Thirty-nine years ago today, human beings first set foot upon the Moon – something that, when you think about it, is quite remarkable: that in the days before even digital watches, let alone powerful desktop computers, people could do something
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Music of the Spheres

in Daily Programme

by Elrik Merlin on Sunday, 20 July, 2008

Thirty-nine years ago today, human beings first set foot upon the Moon – something that, when you think about it, is quite remarkable: that in the days before even digital watches, let alone powerful desktop computers, people could do something that, perhaps, we can no longer do today.

The Apollo 11 mission was launched on July 16, 1969, carrying Commander Neil Armstrong, Command Module Pilot Michael Collins and Lunar Module Pilot ‘Buzz’ Aldrin, Jr. On July 20, Armstrong and Aldrin became the first humans to land on the Moon. Later, they successfully returned — fulfilling President John F Kennedy’s 1961 speech which included the words,

…I believe that this nation should commit itself to achieving the goal, before this decade is out, of landing a man on the moon and returning him safely to the earth. No single space project in this period will be more impressive to mankind, or more important for the long-range exploration of space; and none will be so difficult or expensive to accomplish.”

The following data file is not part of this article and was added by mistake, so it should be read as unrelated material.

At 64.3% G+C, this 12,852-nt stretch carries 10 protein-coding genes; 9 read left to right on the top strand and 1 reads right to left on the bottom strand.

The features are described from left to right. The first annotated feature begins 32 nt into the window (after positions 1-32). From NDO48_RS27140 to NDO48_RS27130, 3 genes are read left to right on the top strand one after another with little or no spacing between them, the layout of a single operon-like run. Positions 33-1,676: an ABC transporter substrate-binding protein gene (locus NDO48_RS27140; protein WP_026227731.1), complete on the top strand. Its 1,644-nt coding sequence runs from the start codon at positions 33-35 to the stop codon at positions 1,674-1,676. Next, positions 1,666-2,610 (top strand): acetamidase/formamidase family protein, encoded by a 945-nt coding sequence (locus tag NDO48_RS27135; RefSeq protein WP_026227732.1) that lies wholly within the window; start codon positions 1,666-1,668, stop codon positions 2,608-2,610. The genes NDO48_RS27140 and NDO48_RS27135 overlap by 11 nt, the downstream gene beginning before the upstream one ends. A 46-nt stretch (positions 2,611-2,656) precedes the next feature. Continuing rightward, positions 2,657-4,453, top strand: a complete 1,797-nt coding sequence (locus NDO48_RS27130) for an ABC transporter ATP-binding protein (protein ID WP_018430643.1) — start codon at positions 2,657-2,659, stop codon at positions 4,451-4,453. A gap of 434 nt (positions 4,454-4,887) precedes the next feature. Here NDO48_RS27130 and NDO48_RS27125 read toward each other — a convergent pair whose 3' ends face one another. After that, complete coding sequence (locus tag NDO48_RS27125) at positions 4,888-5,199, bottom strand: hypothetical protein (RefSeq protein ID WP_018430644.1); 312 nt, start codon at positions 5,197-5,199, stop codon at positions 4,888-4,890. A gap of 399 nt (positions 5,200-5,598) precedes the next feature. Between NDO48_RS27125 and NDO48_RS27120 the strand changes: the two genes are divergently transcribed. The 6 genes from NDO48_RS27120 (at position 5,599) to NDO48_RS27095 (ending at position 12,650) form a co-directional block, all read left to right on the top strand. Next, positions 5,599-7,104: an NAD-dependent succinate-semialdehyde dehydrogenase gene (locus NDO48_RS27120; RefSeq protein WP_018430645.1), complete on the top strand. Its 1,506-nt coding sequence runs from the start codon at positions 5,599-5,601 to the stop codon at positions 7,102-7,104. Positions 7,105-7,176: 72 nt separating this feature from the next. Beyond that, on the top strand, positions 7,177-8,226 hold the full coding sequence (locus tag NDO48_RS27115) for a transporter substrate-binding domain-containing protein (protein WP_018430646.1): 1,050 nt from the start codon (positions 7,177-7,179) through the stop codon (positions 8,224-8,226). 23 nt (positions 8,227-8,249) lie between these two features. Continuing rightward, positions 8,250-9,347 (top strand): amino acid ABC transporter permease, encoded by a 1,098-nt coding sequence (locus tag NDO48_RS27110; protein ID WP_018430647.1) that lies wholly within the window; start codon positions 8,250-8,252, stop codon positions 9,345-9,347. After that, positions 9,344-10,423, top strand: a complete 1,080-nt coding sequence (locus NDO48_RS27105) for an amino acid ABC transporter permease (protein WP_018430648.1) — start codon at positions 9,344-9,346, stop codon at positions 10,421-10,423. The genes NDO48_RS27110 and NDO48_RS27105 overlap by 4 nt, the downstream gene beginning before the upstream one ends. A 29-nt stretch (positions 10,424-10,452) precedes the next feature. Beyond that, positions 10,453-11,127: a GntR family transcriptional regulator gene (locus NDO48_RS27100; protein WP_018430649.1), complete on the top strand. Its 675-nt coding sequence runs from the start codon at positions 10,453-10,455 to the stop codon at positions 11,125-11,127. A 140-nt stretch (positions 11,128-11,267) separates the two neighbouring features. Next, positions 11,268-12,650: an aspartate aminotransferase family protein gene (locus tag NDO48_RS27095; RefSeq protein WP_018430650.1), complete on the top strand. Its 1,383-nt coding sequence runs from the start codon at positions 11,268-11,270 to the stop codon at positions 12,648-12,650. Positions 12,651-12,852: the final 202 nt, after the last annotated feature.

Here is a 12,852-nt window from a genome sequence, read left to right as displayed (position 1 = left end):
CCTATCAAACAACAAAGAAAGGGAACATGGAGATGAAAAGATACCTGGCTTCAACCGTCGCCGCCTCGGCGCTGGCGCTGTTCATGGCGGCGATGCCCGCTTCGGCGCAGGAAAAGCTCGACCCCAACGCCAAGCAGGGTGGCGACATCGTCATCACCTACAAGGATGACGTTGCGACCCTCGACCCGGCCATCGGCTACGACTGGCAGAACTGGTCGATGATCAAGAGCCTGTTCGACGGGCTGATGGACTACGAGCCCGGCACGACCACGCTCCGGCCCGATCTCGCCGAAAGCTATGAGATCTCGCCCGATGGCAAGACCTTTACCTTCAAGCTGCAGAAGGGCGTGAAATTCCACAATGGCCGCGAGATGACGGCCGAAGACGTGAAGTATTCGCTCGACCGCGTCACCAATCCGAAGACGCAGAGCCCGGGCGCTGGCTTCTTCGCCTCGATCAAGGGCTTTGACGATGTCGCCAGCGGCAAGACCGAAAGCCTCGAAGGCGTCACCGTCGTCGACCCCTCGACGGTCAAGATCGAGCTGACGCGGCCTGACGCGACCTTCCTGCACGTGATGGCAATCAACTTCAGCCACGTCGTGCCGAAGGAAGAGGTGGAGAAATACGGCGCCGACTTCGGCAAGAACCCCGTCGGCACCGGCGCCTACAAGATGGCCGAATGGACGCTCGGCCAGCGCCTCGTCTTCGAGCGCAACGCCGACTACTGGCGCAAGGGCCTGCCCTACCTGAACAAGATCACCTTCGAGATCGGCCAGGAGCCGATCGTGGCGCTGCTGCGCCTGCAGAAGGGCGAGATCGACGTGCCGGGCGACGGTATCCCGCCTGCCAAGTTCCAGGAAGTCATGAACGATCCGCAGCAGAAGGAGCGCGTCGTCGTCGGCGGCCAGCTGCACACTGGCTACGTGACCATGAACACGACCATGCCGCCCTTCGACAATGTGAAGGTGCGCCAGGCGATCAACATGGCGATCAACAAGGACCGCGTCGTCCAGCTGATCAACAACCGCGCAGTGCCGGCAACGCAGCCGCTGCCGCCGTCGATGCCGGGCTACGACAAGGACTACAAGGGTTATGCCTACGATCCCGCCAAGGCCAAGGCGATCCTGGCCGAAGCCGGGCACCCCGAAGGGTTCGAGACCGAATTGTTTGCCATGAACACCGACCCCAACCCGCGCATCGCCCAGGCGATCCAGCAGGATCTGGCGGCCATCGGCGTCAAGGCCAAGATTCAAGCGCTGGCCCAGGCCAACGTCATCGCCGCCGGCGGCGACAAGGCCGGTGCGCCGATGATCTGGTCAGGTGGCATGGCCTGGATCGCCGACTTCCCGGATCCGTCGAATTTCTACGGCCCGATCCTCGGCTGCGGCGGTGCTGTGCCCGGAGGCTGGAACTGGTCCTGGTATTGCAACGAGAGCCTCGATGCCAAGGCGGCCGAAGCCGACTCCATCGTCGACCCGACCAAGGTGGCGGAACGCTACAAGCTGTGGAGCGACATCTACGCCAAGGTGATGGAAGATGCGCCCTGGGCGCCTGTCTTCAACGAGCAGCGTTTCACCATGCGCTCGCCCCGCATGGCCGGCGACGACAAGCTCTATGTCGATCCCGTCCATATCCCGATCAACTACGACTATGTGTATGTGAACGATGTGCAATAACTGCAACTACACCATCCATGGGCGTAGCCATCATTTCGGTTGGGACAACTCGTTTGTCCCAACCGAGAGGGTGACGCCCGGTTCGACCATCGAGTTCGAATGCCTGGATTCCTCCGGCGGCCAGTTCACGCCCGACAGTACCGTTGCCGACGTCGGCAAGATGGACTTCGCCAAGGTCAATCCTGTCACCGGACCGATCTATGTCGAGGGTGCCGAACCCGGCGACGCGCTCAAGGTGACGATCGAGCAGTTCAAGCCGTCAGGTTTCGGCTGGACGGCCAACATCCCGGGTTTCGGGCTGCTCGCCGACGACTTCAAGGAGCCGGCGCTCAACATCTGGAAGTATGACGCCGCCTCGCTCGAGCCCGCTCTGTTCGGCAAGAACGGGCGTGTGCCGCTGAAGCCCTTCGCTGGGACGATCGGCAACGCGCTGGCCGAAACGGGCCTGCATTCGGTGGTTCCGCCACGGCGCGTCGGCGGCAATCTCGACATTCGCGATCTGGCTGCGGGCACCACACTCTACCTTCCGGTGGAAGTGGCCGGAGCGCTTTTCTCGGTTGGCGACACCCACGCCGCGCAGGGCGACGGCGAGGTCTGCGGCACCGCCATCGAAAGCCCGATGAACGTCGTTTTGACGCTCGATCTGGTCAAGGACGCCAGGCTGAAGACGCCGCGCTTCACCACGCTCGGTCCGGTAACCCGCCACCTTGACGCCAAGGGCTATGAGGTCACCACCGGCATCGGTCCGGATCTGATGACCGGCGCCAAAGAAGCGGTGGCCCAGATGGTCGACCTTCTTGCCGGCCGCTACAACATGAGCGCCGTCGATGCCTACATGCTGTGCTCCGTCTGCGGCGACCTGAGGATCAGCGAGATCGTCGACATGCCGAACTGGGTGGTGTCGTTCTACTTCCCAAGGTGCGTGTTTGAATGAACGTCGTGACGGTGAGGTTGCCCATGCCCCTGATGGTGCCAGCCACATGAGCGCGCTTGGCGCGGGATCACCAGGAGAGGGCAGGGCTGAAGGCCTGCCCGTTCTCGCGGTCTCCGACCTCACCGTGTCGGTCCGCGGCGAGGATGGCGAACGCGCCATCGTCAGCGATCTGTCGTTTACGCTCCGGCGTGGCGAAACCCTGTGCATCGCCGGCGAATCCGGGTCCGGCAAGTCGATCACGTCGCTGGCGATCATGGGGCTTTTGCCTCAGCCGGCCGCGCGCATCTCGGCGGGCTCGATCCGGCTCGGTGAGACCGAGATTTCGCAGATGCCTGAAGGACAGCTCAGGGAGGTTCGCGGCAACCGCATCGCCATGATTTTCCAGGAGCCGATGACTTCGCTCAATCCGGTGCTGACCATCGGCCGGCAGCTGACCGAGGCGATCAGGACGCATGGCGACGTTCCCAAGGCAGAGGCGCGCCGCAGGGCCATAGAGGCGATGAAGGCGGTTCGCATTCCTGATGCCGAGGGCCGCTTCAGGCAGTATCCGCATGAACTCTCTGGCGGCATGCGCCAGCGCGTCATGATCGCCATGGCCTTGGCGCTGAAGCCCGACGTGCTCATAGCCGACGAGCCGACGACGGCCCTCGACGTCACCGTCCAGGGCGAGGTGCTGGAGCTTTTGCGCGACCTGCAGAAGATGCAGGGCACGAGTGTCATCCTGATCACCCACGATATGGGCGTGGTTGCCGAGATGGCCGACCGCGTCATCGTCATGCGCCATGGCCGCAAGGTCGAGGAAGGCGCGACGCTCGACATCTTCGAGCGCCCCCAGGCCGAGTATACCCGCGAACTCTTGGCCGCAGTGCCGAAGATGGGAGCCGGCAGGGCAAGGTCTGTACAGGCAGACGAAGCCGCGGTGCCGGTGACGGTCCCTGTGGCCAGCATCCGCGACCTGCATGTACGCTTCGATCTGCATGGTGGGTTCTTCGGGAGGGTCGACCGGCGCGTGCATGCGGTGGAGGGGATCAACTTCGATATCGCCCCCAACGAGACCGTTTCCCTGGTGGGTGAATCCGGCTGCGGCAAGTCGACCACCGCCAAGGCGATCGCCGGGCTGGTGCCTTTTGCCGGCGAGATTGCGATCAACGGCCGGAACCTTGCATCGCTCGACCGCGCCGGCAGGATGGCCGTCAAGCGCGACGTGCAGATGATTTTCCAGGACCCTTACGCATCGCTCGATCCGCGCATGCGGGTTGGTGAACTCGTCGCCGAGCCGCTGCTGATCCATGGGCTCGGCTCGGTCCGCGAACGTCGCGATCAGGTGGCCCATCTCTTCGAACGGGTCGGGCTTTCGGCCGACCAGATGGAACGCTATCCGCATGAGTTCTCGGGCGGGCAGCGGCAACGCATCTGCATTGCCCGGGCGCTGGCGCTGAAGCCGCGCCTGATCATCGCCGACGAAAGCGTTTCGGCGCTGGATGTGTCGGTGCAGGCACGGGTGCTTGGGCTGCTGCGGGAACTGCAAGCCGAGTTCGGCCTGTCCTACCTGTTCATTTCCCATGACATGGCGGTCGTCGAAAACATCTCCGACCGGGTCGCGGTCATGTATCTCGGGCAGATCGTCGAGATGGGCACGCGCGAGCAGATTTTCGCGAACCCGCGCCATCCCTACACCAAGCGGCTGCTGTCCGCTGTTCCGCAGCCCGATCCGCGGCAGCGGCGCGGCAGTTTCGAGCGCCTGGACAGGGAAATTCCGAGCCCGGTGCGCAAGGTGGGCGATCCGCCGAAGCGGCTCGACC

Today’s programme, Music of the Spheres, commemorates this momentous event. In addition to an eclectic collection of music from, and about, space, space travel and more, we include a special radio documentary on the Apollo 11 mission based on actuality, painstakingly recorded from the broadcast coverage of the time, and woven into a story of the mission with appropriate, and equally eclectic, music including as it does everything from the Moody Blues to the Beatles, Pink Floyd, Holst and even Ron Goodwin – listen on headphones for the best experience.

It can be argued that we would not have the environmental consciousness we have today were it not for our view of the Earth from space afforded initially by Apollo 8 and then by later missions. Arguably, space research is important not for what we get out of it directly in terms of products like Teflon, Velcro and manufacturing ability, or for some kind of nationalistic superiority, but for the perspective and knowledge it gives us of our own planet and the Universe around us. In addition it is, perhaps, simply something we should do.

To listen to the music of the spheres, tune in now to http://music.radioriel.org — the ideal URL for you to use in your home parcel media address in-world — or simply visit any Caledon Library branch in-world and press Play on your embedded music player. (If you want to listen off-world, eg in Winamp or iTunes, and the above address doesn’t work for you, click here.)

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